GoPro unveils new modular Hero 8 and 360-degree Max camera
DisclosureEvery product here is independently selected by Mashable journalists. If you buy something featured, we may earn an affiliate commission which helps support our work. GoPro introduced the new Hero 8 (left), which also comes with a...
GoPro's new lineup of cameras are here.
Today, the company is introducing the $399 Hero 8, which comes with a series of optional accessories called "mods" for the first time. Additionally, the $499 GoPro Max is the company's latest take on a 360-degree camera. The Hero 8 and GoPro Max are both available for pre-order now and officially go on sale later this month.
Both cameras have features that will appeal to YouTubers, though there's still plenty for filmmakers and action sports enthusiasts.
The Hero 8 looks similar to last year's Hero 7, but with two big differences. First, the camera no longer requires a frame to mount it on a tripod or other accessory. Instead of clipping it into the removable frame from cameras in the past, the Hero 8 has two pieces that extend down from the body of the camera itself, allowing you to attach it to the mount of your choice without fiddling with an extra case. Second, the Hero 8 comes with a set of optional "mods," separate accessories that add an additional flip-up display, light, or microphone to the camera.
Put all these mods together and you get a camera that looks like it was designed for Instagram influencers and YouTubers. Images of this setup first leaked back in August.
The mods, which won't be available for pre-order until December, add new capabilities that GoPro says have been oft-requested features, like the ability to capture higher quality audio. They'll also add to the Hero 8's price tag — the display and media mods cost $79.99 each, while the light mod is $49.99. That means if you get a fully decked out Hero 8 with all three mods, it will cost more than $600.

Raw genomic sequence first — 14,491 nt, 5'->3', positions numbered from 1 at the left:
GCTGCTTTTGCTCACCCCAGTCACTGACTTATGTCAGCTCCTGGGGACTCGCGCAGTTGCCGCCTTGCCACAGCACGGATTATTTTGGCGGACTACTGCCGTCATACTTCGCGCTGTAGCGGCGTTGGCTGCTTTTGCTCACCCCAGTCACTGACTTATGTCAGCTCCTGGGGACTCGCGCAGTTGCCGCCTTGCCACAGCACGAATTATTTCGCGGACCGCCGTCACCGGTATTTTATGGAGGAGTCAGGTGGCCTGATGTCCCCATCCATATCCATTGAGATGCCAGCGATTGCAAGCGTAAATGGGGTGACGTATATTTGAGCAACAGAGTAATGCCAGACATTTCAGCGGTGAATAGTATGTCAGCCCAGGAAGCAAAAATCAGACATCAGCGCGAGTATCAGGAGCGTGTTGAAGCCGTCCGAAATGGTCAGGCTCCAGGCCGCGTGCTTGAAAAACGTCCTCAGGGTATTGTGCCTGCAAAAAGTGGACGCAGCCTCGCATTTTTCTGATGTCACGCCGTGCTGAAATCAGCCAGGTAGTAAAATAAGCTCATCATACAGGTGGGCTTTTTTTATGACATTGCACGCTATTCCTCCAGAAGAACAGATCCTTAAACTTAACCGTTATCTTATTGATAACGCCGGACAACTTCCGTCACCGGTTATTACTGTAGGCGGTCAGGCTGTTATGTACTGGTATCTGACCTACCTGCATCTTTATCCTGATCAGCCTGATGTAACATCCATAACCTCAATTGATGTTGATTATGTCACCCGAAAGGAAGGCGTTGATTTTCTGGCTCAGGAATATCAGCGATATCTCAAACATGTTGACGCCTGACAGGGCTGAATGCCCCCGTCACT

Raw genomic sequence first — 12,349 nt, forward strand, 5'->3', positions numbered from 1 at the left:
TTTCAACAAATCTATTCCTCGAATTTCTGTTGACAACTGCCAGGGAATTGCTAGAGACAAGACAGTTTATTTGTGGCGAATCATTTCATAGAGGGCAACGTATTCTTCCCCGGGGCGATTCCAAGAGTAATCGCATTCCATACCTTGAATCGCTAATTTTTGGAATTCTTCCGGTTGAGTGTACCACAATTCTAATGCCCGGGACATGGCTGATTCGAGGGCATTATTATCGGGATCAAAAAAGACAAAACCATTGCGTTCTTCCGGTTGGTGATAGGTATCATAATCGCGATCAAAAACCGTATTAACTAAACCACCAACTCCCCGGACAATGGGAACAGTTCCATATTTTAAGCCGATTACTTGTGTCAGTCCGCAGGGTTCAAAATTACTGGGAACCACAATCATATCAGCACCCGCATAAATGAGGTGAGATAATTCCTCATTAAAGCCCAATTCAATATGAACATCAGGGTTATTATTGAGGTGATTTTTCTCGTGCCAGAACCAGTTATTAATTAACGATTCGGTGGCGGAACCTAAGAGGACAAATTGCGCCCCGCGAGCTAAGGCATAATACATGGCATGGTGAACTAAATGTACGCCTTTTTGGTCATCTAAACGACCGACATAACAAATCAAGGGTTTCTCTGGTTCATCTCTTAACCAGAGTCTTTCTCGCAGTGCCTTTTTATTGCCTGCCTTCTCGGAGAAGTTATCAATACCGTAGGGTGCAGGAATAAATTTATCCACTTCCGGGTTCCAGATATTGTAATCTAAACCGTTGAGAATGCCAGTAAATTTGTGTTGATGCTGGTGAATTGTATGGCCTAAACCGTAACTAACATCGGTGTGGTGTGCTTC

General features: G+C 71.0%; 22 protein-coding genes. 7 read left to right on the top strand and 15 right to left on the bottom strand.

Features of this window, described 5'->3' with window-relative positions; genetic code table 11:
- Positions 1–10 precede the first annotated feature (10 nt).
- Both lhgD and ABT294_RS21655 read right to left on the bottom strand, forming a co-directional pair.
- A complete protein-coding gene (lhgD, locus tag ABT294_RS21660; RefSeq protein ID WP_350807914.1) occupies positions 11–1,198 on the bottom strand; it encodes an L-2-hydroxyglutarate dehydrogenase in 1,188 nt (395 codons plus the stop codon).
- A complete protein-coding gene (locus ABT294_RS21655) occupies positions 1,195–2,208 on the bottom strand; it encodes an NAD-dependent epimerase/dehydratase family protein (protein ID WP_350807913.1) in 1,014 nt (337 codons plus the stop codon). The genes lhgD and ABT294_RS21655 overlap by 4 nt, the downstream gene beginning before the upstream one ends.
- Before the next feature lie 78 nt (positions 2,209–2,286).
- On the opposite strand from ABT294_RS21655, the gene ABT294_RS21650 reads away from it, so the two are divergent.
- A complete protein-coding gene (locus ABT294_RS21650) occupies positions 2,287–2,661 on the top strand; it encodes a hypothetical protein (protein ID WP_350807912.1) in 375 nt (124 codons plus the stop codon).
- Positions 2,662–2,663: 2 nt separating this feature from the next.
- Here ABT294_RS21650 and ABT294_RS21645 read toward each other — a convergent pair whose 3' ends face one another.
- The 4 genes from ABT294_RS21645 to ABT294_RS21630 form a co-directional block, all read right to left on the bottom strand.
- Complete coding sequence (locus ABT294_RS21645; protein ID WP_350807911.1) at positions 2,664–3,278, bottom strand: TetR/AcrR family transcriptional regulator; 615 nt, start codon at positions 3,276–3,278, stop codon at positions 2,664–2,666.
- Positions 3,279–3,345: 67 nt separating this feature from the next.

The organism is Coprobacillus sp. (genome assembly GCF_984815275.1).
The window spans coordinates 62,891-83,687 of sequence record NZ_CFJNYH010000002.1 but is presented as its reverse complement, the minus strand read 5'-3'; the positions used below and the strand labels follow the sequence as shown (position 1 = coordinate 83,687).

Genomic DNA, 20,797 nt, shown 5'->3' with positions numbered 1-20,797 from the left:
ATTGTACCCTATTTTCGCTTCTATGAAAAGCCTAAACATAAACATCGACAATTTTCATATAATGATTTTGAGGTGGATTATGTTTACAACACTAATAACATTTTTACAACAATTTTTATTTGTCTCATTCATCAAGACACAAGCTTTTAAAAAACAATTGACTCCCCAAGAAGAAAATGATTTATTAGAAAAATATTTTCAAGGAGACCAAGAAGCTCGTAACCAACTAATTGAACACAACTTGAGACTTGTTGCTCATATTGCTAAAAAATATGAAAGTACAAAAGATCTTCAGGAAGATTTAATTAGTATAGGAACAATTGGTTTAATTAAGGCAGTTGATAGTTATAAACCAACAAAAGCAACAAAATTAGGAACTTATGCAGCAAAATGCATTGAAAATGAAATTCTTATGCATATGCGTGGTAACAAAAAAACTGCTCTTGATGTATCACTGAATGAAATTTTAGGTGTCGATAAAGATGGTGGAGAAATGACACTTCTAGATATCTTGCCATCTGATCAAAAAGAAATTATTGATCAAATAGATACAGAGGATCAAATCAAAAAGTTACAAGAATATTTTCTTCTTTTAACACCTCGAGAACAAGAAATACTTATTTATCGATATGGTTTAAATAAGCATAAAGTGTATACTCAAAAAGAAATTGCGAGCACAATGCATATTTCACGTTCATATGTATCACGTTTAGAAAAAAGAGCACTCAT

Mods aside, GoPro has also made some notable software improvements. With Hero 8, the company is introducing the next generation of its stabilization tech, called HyperSmooth, and its time lapse feature, called TimeWarp. I'll have more thoughts in Mashable's full review of the Hero 8, but after a few weeks of testing the Hero 8, I've been very impressed with GoPro's stabilization improvements.
There's also a new nighttime time lapse mode, a Live Photos-like "Live Burst" feature, and audio and HDR improvements. The camera's user interfaced has also been revamped to make all its shooting modes more accessible and easier to use, and the GoPro app has gotten some much-needed attention as well.
Separately, GoPro is also showing off Max, a new 360-degree camera the company describes as a "next-level vlogging camera." Max has two 180-degree lenses, six built-in mics, and a front-facing display. It has amped up versions of the same stabilization and other software improvements of the Hero 8, but its 360-shooting capabilities enable a few other tricks as well.
After you've shot a 360-degree video, you can opt to "reframe" your video — selecting which parts of the frame you want to include — and export the video as a normal-looking clip, similar to what you can do with Rylo's 360 camera.
It's not the first time GoPro has introduced a 360 camera — let's not forget Fusion — but while that was billed as somewhat of an experiment, the Max seems like it's meant to cater more toward vloggers than the (mostly nonexistent) virtual reality content creators camera companies talked about a few years ago.
Recognizing that there are very few platforms (or viewers) interested in 360-degree videos, Max is more about enabling creator to capture an entire scene and allowing them to decide later how to share it.